- This varies from year to year. I’ve made scalloped potatoes, colcannon, twice baked potatoes, hot potato salad and glorified mashed potatoes but I’m still seeking the perfect potato side dish to complement this menu.Vegetable side dish
– I usually make a carrot side dish to add some bright color to the table. Past choices were dilled carrots, beer glazed carrots, and apricot carrots. Green beans sometimes make an appearance in various guises.Whole Wheat Beer Bread
– I used to make Irish Soda Bread until I discovered this bread. Like Irish Soda bread, it is a quick batter bread, but what makes it special is its wonderful yeasty fragrance from the beer and marvelous rustic texture. A big plus, it is very easy to make. The recipe is below.Beverages
– Obviously beer is the beverage of choice on St. Patrick’s Day, especially a nice selection of Irish beers. I personally prefer wine and have found Alsatian Riesling or Beaujolais to go well with this menu.Dessert
– This also varies from year to year. I’ve made various Irish cream cheesecakes, grasshopper pie, and Irish Cream Chocolate Mousse. Two unusual ones on my “to-try” list are beer ice cream and a gratin of fresh fruits with Irish Mist sabayon.Irish Coffee
– This is my favorite way to prepare this popular spiked hot beverage. The recipe will appear next week in Part II.Recipes:Butter Braised Cabbage
This recipe will turn cabbage haters into cabbage lovers. From the classic, Victory Garden Cookbook, one of my favorite and most used cookbooks.
2 tablespoons butter
2 teaspoons curry powder
8 cups sliced cabbage (1/4 inch slices) (1 medium head)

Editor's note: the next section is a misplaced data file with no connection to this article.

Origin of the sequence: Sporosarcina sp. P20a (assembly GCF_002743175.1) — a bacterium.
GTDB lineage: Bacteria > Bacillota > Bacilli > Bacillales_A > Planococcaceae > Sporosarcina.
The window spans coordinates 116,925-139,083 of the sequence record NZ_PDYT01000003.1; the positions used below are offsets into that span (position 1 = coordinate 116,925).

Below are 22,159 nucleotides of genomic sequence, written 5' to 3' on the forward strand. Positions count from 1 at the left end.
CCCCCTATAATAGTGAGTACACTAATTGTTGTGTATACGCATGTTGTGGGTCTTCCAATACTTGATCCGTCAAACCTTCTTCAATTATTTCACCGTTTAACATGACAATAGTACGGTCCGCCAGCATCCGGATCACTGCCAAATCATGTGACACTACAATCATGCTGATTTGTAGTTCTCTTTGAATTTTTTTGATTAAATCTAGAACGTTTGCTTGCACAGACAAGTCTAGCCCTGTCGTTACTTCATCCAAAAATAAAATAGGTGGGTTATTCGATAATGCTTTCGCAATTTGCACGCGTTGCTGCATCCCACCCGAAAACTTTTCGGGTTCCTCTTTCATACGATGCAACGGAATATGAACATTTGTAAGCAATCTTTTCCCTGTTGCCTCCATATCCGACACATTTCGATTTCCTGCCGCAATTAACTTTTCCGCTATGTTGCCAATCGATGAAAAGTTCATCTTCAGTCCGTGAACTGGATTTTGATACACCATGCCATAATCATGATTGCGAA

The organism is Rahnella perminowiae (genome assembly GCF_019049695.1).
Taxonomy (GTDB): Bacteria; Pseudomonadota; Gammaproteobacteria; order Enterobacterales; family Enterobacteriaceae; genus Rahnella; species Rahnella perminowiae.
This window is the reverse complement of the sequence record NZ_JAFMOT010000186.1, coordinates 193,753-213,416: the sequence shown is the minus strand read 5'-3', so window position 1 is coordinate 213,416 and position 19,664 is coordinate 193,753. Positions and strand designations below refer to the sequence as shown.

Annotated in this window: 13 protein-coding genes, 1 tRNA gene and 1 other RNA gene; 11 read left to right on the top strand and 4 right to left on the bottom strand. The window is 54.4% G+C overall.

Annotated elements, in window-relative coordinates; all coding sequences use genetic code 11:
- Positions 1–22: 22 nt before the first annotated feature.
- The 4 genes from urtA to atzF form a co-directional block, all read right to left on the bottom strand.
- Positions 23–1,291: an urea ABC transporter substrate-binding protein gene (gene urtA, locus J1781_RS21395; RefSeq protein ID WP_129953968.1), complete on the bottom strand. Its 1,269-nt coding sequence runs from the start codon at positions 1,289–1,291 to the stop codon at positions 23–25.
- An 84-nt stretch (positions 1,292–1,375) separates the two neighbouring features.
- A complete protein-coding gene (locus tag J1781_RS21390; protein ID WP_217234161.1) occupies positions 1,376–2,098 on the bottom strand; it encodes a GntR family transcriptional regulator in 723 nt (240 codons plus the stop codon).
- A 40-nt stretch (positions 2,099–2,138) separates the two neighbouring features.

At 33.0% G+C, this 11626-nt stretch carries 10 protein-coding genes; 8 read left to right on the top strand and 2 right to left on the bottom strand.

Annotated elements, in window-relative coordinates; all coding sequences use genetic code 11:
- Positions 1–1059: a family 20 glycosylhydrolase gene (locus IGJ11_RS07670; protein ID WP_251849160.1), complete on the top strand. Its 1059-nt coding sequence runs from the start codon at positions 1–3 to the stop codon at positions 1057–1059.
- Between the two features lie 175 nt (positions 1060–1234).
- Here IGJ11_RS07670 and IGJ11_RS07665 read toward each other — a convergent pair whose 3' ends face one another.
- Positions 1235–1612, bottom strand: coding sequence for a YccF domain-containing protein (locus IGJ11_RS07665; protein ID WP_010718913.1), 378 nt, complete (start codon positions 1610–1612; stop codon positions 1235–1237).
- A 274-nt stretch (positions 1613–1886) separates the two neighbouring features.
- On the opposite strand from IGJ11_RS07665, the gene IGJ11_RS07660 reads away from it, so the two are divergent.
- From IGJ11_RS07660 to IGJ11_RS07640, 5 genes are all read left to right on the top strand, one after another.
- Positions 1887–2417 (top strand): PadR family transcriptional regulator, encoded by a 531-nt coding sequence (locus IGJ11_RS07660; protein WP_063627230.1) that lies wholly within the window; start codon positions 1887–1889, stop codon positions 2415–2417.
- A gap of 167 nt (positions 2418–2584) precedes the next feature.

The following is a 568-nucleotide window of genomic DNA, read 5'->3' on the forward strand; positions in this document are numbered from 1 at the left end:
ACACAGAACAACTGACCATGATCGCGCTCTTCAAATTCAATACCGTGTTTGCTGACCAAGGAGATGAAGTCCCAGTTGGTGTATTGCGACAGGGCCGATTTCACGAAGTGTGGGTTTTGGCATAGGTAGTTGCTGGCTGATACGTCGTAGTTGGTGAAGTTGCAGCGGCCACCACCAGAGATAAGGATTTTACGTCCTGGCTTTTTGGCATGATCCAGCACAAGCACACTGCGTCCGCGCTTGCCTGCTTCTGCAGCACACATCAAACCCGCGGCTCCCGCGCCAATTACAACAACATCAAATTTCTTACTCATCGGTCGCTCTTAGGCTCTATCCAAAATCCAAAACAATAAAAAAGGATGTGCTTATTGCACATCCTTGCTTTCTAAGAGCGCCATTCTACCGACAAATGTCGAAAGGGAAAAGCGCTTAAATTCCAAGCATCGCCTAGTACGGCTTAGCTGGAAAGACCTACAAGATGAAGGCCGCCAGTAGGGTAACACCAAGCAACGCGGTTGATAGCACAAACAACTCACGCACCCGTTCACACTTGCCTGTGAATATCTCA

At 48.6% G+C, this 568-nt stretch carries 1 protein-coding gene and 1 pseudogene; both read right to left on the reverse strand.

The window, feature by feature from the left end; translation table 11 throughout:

½ teaspoon salt
freshly ground pepper
In a very large skillet melt the butter with curry powder over medium heat. Add the cabbage and stir and toss to coat with butter. Season with salt and pepper . Cover, lower heat and cook gently for 5 - 6 minutes, stirring occasionally, until the cabbage is tender.
Yield: 12 servingsWhole Wheat Beer Bread
This is an exceptional batter bread that also partners perfectly with chili and hearty soups. It is rustic looking, fragrant with the malty, almost floral aroma of beer, and takes mere minutes to make.
Normally, batter breads or quick breads like this are only good fresh out of the oven and then quickly dry out. But this one remains moist and delicious for days. Leftovers are wonderful toasted, which provides a crunchy texture and a nutty flavor
2 cups all-purpose flour
1 cups whole wheat flour
4 1/2 teaspoons baking powder
1 1/2 teaspoons salt
1/3 cup packed brown sugar
1 egg, beaten
1 can or bottle of beer (12 ounce) (I like a lager)
Preheat oven to 350 degrees Fahrenheit. Spray or grease a 9x5 inch loaf pan.
In a large mixing bowl, combine all-purpose flour, whole wheat flour, baking powder, salt and brown sugar. If the brown sugar has any lumps, be sure to break them up with a wooden spoon or your fingers.
Mix egg with the beer and add it to the flour mixture. Stir well with a wooden spoon until a stiff batter is formed. Scrape the dough into the prepared loaf pan.
Bake in preheated oven for 40 to 55 minutes, until a toothpick inserted into center of the loaf comes out clean. Remove from pan and allow to cool on a rack for at least 15 minutes before slicing.
Next week, in Part II
, I’ll share the recipes for glazed corned beef and Irish coffee.
Tags: St Patrick
, corned beef
, beer bread